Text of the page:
Fourth suspect arrested in Nijjar murder

Canadian authorities have arrested a fourth Indian national in connection with the murder of Khalistan separatist leader Hardeep Singh Nijjar. Amandeep Singh, 22, was charged with first-degree murder and conspiracy to commit murder, making his first court appearance on May 11. This arrest follows the earlier detention of three other Indian nationals—Karan Brar, Kamalpreet Singh, both 22, and Karanpreet Singh, 28—who were arrested on May 3 in Edmonton.

| Updated: 16 May, 2024 4:39 pm IST

NEW DELHI: Canadian authorities have arrested a fourth Indian national in connection with the murder of Khalistan separatist leader Hardeep Singh Nijjar. Amandeep Singh, 22, was charged with first-degree murder and conspiracy to commit murder, making his first court appearance on May 11. This arrest follows the earlier detention of three other Indian nationals—Karan Brar, Kamalpreet Singh, both 22, and Karanpreet Singh, 28—who were arrested on May 3 in Edmonton.

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Nijjar, a Canadian citizen, was shot dead outside the Guru Nanak Sikh Gurdwara in Surrey, British Columbia, on June 18, 2023. The killing has severely strained relations between India and Canada. Prime Minister Justin Trudeau accused Indian agents of involvement in the murder, a claim India has strongly denied as “baseless.”

The Royal Canadian Mounted Police (RCMP) and the Integrated Homicide Investigation Team (IHIT) are investigating potential links between the suspects and the Indian government. However, RCMP Assistant Commissioner David Teboul refrained from commenting on these connections, emphasizing the ongoing nature of the investigation.

ALSO READ:Nijjar assassination suspects face arrest, India responds

In response to the arrests made by Canadian authorities, India’s External Affairs Minister S. Jaishankar categorically dismissed allegations of Indian government involvement in Hardeep Singh Nijjar’s assassination. Jaishankar attributed these accusations to internal Canadian politics and highlighted the growing influence of pro-Khalistan groups within Canada’s political landscape. He emphasized India’s stance, noting the absence of credible evidence provided by Canadian authorities linking the Indian government to Nijjar’s murder, reinforcing India’s commitment to legal protocols and due process.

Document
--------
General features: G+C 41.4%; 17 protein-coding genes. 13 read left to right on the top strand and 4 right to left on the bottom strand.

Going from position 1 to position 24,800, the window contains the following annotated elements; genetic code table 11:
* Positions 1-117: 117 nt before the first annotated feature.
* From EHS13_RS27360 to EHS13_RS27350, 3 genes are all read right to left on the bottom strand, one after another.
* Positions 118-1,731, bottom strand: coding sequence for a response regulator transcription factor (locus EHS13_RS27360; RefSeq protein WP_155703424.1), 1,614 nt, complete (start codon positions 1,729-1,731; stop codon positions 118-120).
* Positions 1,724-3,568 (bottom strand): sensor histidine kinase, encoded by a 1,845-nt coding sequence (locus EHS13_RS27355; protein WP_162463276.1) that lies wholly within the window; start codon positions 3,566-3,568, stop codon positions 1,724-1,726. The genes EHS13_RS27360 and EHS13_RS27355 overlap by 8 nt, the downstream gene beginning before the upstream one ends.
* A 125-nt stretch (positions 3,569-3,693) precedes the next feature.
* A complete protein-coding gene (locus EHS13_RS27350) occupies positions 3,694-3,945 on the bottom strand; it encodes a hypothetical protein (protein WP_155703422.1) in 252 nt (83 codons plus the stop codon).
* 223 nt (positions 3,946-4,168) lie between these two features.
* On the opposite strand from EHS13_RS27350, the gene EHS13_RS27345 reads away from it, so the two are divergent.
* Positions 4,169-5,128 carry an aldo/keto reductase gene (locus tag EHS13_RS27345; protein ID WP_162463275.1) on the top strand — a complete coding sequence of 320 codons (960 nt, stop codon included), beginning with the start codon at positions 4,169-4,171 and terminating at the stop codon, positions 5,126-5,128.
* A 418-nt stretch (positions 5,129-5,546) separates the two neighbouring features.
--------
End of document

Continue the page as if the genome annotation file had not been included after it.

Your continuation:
Hardeep Singh Nijjar, a vocal advocate for Khalistan’s creation in Punjab, India, had been labeled a terrorist by Indian authorities, leading to extradition requests in 2016. However, Canada rejected these requests, underscoring the complex legal and diplomatic challenges surrounding extradition processes and international cooperation in criminal investigations.

The joint court appearance of the arrested individuals, including Amandeep Singh, scheduled for May 21, signifies a crucial milestone in this ongoing case. Beyond its legal significance, this case has brought into focus the intricate and divisive topic of Sikh separatism. Moreover, it has illuminated the underlying geopolitical tensions between India and Canada, underscoring the complexities of diplomatic relations amidst such sensitive issues

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